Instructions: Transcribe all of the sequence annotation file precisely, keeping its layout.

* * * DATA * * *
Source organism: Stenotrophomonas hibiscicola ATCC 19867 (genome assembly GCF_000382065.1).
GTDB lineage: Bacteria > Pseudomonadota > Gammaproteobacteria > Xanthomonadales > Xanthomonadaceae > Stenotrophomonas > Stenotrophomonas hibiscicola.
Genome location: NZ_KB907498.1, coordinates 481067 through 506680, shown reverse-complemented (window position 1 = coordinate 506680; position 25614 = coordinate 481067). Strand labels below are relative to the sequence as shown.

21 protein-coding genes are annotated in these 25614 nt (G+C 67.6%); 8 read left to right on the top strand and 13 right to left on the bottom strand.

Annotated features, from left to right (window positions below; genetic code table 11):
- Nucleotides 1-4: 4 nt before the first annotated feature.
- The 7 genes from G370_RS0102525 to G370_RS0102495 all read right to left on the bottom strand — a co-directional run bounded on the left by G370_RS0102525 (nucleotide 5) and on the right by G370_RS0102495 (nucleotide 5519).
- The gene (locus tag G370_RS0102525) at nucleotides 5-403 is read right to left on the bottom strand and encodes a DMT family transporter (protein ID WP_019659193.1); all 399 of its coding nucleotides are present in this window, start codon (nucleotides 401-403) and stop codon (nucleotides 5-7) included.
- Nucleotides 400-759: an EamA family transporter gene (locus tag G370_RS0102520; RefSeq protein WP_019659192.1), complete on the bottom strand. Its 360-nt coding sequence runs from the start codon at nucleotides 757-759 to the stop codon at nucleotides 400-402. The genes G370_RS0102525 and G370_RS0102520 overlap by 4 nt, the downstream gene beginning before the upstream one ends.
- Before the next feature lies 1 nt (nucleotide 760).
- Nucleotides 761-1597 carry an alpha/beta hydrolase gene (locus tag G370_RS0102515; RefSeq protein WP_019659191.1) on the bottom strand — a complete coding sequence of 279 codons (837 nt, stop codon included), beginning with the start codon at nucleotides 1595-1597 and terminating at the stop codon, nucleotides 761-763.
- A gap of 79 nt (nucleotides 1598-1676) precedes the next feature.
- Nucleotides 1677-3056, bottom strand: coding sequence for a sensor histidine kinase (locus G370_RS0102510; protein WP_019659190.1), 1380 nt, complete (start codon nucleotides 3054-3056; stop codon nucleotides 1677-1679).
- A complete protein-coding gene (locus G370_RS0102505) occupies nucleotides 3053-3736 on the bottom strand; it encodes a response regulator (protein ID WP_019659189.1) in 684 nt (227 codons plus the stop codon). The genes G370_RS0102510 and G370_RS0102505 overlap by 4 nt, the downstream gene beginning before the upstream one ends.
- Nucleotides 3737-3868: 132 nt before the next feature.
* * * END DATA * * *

Source organism: Stenotrophomonas hibiscicola ATCC 19867 (genome assembly GCF_000382065.1).
GTDB lineage: Bacteria > Pseudomonadota > Gammaproteobacteria > Xanthomonadales > Xanthomonadaceae > Stenotrophomonas > Stenotrophomonas hibiscicola.
Genome location: NZ_KB907498.1, coordinates 481067 through 506680, shown reverse-complemented (window position 1 = coordinate 506680; position 25614 = coordinate 481067). Strand labels below are relative to the sequence as shown.

21 protein-coding genes are annotated in these 25614 nt (G+C 67.6%); 8 read left to right on the top strand and 13 right to left on the bottom strand.

Annotated features, from left to right (window positions below; genetic code table 11):
- Nucleotides 1-4: 4 nt before the first annotated feature.
- The 7 genes from G370_RS0102525 to G370_RS0102495 all read right to left on the bottom strand — a co-directional run bounded on the left by G370_RS0102525 (nucleotide 5) and on the right by G370_RS0102495 (nucleotide 5519).
- The gene (locus tag G370_RS0102525) at nucleotides 5-403 is read right to left on the bottom strand and encodes a DMT family transporter (protein ID WP_019659193.1); all 399 of its coding nucleotides are present in this window, start codon (nucleotides 401-403) and stop codon (nucleotides 5-7) included.
- Nucleotides 400-759: an EamA family transporter gene (locus tag G370_RS0102520; RefSeq protein WP_019659192.1), complete on the bottom strand. Its 360-nt coding sequence runs from the start codon at nucleotides 757-759 to the stop codon at nucleotides 400-402. The genes G370_RS0102525 and G370_RS0102520 overlap by 4 nt, the downstream gene beginning before the upstream one ends.
- Before the next feature lies 1 nt (nucleotide 760).
- Nucleotides 761-1597 carry an alpha/beta hydrolase gene (locus tag G370_RS0102515; RefSeq protein WP_019659191.1) on the bottom strand — a complete coding sequence of 279 codons (837 nt, stop codon included), beginning with the start codon at nucleotides 1595-1597 and terminating at the stop codon, nucleotides 761-763.
- A gap of 79 nt (nucleotides 1598-1676) precedes the next feature.
- Nucleotides 1677-3056, bottom strand: coding sequence for a sensor histidine kinase (locus G370_RS0102510; protein WP_019659190.1), 1380 nt, complete (start codon nucleotides 3054-3056; stop codon nucleotides 1677-1679).
- A complete protein-coding gene (locus G370_RS0102505) occupies nucleotides 3053-3736 on the bottom strand; it encodes a response regulator (protein ID WP_019659189.1) in 684 nt (227 codons plus the stop codon). The genes G370_RS0102510 and G370_RS0102505 overlap by 4 nt, the downstream gene beginning before the upstream one ends.
- Nucleotides 3737-3868: 132 nt before the next feature.